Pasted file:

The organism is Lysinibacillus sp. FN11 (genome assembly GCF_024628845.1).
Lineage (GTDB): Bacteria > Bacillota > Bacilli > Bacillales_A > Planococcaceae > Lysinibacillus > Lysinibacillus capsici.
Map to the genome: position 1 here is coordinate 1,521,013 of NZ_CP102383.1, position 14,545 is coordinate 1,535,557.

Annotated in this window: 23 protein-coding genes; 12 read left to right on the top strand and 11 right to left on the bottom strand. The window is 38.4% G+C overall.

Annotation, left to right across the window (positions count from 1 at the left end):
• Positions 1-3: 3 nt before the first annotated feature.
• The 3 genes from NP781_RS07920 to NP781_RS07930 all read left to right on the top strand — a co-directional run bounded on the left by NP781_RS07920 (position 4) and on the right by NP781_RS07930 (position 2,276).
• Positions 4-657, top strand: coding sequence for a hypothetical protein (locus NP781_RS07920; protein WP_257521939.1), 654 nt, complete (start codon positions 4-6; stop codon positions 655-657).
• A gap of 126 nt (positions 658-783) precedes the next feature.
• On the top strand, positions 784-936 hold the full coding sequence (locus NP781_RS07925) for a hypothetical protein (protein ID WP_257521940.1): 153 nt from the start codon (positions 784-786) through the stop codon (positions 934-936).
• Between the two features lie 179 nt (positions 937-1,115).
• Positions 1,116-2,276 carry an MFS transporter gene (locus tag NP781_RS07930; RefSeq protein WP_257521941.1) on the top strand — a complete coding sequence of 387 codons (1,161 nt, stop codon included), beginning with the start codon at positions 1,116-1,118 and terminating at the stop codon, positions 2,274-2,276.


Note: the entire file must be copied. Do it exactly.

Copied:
The organism is Lysinibacillus sp. FN11 (genome assembly GCF_024628845.1).
Lineage (GTDB): Bacteria > Bacillota > Bacilli > Bacillales_A > Planococcaceae > Lysinibacillus > Lysinibacillus capsici.
Map to the genome: position 1 here is coordinate 1,521,013 of NZ_CP102383.1, position 14,545 is coordinate 1,535,557.

Annotated in this window: 23 protein-coding genes; 12 read left to right on the top strand and 11 right to left on the bottom strand. The window is 38.4% G+C overall.

Annotation, left to right across the window (positions count from 1 at the left end):
• Positions 1-3: 3 nt before the first annotated feature.
• The 3 genes from NP781_RS07920 to NP781_RS07930 all read left to right on the top strand — a co-directional run bounded on the left by NP781_RS07920 (position 4) and on the right by NP781_RS07930 (position 2,276).
• Positions 4-657, top strand: coding sequence for a hypothetical protein (locus NP781_RS07920; protein WP_257521939.1), 654 nt, complete (start codon positions 4-6; stop codon positions 655-657).
• A gap of 126 nt (positions 658-783) precedes the next feature.
• On the top strand, positions 784-936 hold the full coding sequence (locus NP781_RS07925) for a hypothetical protein (protein ID WP_257521940.1): 153 nt from the start codon (positions 784-786) through the stop codon (positions 934-936).
• Between the two features lie 179 nt (positions 937-1,115).
• Positions 1,116-2,276 carry an MFS transporter gene (locus tag NP781_RS07930; RefSeq protein WP_257521941.1) on the top strand — a complete coding sequence of 387 codons (1,161 nt, stop codon included), beginning with the start codon at positions 1,116-1,118 and terminating at the stop codon, positions 2,274-2,276.